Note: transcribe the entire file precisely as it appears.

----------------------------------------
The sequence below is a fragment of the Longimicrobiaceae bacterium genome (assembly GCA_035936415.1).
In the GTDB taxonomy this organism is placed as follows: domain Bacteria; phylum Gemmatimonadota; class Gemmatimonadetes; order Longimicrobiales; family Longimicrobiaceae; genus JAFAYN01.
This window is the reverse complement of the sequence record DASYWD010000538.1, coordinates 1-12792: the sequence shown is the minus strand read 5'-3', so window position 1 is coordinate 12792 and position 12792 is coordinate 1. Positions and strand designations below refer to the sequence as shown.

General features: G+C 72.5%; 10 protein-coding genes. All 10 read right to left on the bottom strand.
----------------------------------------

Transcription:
The sequence below is a fragment of the Longimicrobiaceae bacterium genome (assembly GCA_035936415.1).
In the GTDB taxonomy this organism is placed as follows: domain Bacteria; phylum Gemmatimonadota; class Gemmatimonadetes; order Longimicrobiales; family Longimicrobiaceae; genus JAFAYN01.
This window is the reverse complement of the sequence record DASYWD010000538.1, coordinates 1-12792: the sequence shown is the minus strand read 5'-3', so window position 1 is coordinate 12792 and position 12792 is coordinate 1. Positions and strand designations below refer to the sequence as shown.

General features: G+C 72.5%; 10 protein-coding genes. All 10 read right to left on the bottom strand.